Vacuum brake bleeder set up
These instructions will allow a person to successfully vacuum bleed a hydraulic brake or clutch system.
 What is needed:
- Vacuum pump
- Glass jar with lid
- Clear tubing
- Brass fittings
- All this should cost around $20
 Vacuum jar
Most any jar can be used; the one shown is an old spaghetti sauce jar with drilled holes in the lid and some brass fittings in it. Use rubber washers to get a tight seal. Using a canning jar like made by Ball or Mason will work well; they have a lid insert with a rubber seal.
Shown being used are 3 male 1/4-NPT x 1/8 barb fittings, 1 female 1/4-NPT x 1/8 barb fitting, 1 female 1/4-NPT x 1/8-NPT coupler, and 1 female 1/4-NPT 90° fitting. Also put a ball valve on the pressure input side. The valve is needed to control the vacuum.
 Vacuum pump
There are several brands of hand held vacuum pumps available. The most recognised is probably the Miti-Vac unit.
You can also get inexpensive venturi (need an air compressor to operate) vacuum pumps made for AC work from Harbor Freight. The vacuum fitting is 1/8-NPT on the other side.
There are a few issues with vacuum bleeding. First is sucking air around the bleeder valve threads. The solution is to use Teflon (PTFE) tape or Teflon thread sealer on the threads. If some air leaks past the threads this isn't much of an issue as long as mostly brake fluid is in the bleeder hose. Throttling down the vacuum pump also helps.
Be sure to keep an eye on the fluid level in the master cylinder reservoir as it will go down quickly. If you are flushing out old brake fluid use a turkey baster (that will never be used on food again) to remove the old brake fluid from the reservoir. Refill with fresh fluid before resuming bleeding.
|Warning:||Most brake fluid will severely damage painted surfaces if exposed for long. Remove and wash using a lot of clean water and mild soap, rinse clean.|
|Warning:||Be safe: If the vehicle is raised off the ground, use jackstands and chock the wheels, use Park and parking brake as needed.|
|Warning:||The only thing (chemical) that should ever make contact with brake fluid is the same type of brake fluid.|
Also see Health and safety in the shop or garage.
 How to use the venturi-type vacuum pump
Hook up a hose from the brake bleeder to the fitting on the jar with the short piece of hose inside the jar. Hook the other fitting on the jar to the vacuum pump. Hook up the vacuum pump to your compressor. A ball valve can be used on the compressor side to throttle down the amount of vacuum.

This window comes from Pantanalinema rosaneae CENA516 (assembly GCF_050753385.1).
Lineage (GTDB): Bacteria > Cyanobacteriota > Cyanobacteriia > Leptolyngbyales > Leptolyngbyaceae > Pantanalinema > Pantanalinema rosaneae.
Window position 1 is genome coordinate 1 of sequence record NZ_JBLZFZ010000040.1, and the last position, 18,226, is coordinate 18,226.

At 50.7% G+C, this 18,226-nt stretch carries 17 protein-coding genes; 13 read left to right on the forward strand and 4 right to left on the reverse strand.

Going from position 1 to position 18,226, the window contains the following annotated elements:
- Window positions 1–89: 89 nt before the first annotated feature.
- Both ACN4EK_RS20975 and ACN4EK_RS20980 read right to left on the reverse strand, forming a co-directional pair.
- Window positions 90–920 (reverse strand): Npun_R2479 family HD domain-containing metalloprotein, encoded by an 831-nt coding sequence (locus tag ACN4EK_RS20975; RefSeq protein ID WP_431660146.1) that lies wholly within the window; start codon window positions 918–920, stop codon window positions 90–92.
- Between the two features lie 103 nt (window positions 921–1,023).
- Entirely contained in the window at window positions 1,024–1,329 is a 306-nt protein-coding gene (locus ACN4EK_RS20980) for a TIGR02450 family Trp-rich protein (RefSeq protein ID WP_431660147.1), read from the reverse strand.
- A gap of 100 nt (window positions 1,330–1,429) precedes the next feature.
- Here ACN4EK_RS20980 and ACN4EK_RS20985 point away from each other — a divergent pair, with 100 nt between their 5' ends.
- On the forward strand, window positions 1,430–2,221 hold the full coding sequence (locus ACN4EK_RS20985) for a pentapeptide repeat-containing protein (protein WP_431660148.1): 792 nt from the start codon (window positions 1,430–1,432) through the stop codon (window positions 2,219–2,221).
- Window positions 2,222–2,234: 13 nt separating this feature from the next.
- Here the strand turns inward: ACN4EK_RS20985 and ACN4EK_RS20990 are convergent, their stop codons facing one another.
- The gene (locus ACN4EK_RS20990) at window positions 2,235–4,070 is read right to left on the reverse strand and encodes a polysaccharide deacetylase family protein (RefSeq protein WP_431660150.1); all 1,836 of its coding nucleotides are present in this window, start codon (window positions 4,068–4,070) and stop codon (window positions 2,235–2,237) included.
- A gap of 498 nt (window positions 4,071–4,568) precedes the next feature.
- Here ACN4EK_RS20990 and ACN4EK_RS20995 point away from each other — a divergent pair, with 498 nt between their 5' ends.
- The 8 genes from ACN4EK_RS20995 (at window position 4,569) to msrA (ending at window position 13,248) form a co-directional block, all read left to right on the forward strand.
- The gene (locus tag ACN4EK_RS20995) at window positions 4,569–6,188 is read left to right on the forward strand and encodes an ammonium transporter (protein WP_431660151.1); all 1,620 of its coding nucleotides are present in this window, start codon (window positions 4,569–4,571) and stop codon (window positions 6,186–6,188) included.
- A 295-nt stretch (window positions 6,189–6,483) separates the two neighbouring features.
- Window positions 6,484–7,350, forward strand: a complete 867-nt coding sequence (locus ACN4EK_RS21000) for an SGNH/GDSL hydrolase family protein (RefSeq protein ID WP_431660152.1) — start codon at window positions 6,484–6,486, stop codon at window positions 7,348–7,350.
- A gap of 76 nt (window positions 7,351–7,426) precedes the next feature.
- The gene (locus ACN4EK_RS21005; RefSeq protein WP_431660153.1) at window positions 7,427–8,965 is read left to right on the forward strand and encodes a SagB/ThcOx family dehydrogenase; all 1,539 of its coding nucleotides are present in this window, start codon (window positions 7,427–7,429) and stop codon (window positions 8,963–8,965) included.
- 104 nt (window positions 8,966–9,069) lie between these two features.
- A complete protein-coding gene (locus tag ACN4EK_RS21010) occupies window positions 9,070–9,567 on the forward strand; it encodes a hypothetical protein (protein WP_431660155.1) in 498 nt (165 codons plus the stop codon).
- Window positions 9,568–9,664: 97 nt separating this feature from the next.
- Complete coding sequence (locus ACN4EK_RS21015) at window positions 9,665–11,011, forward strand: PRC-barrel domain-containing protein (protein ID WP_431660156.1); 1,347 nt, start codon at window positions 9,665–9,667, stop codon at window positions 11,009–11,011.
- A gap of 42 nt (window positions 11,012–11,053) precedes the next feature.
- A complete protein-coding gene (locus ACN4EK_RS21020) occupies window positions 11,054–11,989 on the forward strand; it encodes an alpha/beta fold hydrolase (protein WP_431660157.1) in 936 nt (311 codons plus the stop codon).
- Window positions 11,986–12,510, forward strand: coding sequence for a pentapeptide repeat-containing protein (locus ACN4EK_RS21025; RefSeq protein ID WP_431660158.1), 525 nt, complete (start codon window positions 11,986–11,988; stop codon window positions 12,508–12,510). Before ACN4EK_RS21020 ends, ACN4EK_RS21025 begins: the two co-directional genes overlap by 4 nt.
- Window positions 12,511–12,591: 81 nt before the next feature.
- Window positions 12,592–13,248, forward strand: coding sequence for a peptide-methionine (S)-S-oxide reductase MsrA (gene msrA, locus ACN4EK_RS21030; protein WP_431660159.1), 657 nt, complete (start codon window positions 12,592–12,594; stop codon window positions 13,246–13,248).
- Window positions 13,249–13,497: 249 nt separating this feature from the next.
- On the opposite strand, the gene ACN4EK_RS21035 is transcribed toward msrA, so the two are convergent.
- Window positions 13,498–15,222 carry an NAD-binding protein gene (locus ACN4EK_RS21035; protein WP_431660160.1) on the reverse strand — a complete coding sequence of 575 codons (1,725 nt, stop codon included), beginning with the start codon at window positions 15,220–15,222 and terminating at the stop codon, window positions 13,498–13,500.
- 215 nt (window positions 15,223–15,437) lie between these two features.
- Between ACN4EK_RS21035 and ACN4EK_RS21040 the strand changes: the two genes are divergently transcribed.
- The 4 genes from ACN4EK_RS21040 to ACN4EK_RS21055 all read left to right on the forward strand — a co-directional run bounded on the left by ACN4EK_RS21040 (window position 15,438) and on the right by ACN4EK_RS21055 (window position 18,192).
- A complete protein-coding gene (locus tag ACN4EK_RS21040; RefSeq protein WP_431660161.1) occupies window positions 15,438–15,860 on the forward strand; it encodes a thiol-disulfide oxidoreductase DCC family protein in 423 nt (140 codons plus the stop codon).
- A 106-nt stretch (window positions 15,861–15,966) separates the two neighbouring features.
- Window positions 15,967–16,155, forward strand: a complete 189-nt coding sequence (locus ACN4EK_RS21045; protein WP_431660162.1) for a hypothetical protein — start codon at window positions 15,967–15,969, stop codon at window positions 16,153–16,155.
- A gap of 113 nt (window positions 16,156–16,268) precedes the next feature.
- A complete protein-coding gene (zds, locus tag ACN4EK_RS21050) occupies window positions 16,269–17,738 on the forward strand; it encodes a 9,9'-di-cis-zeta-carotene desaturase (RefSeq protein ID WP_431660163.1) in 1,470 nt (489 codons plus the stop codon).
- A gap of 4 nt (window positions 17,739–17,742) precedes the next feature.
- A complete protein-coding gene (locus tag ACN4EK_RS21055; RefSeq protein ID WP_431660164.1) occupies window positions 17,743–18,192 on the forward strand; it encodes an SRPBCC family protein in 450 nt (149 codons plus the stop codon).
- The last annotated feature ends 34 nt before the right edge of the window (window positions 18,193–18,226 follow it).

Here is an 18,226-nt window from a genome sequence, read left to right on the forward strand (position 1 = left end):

Using a hand held vacuum pump
Leave the engine bay alone, go to an auto parts store and buy a hand-operated vacuum pump that includes all the fittings needed to bleed a hydraulic system, or from Amazon.com, etc.: Cost is about $30 made of plastic resin, $35 for the brass version, ca. 2012.
Regardless of the type of vacuum source used, remember to vent the master cylinder by loosening the cover. If you leave the lid locked down when you are trying to bleed, the fluid won't flow.
 Using a syringe
A large syringe (30–100cc) can be used to draw out the fluid. These syringes do not have needles and are disposable.
 Alternative vacuum source
This might not be 'recommended' by the auto manufacturers, but engine vacuum has been successfully used instead of a pump. No compressor or pump is required, just the jar and some hoses. If using the engine as a vacuum source, do make sure you are using manifold vacuum at the sourcing port and not ported vacuum.
Make sure to connect directly to intake manifold vacuum (below carburetor or throttle body), do NOT go through any valves,solenoids, etc. that may be damaged if brake fluid enters them (although the jar should prevent that).
If you do get brake fluid past the jar and into the engine, a little bit won't hurt, just STAY AWAY from the exhaust pipe! Burning brake fluid STINKS!!!
Not recommended for diesels because they have a vacuum pump, normally with a rubber diaphragm. Brake fluid could damage it.
Another tip is to use clear tube from a home fix-it store (Ace, Lowes or Home Depot, etc.) or the pet (fish) section of a discount store. The clear vinyl will snuggly fit over the tip of the bleeder; you can see the air bubbles. The pet section should also have the petcock valves designed to go into the clear vinyl, check back in the fish section. Its all cheap and disposable.
You can also remove a vacuum reservoir from a salvage car and use this reservoir as a portable source, use the clear tubing, and the petcock to open and close the line. You can then charge this with manifold vacuum, close the line and then shut off the engine before you start the repair of the brakes. This way you have portable vacuum without having to keep engine running.
Always bleed the brakes from the furthest point from master cylinder first. The master is typically on the driver side firewall so you would bleed in following order: passenger rear, then driver rear (refilling the master cylinder as needed), then bleed the passenger front and then the driver front. At conclusion check the fluid level, button up the tires, torque the lug nuts to spec, remove the stands, drop the car, and then check pedal position, pedal travel and then test drive.
For rear drums you will need to reset the star adjuster prior to the road test, this is easy to do if the vehicle is equipped with self-adjusting rear brakes by driving in reverse and consistently lightly stabbing the brakes. This lets the star adjuster set the proper distance between the shoe facings and the drum.
 Bleeder screws
You can use fresh bleeder screws to make pairs of brake bleeders with the tubing already securely attached to keep with the bleeder set up you have. Many bleeders are metric threads; all GM made prior to 1982 should be SAE; Ford and MOPAR is a toss-up; most cars after 1982 should be metric.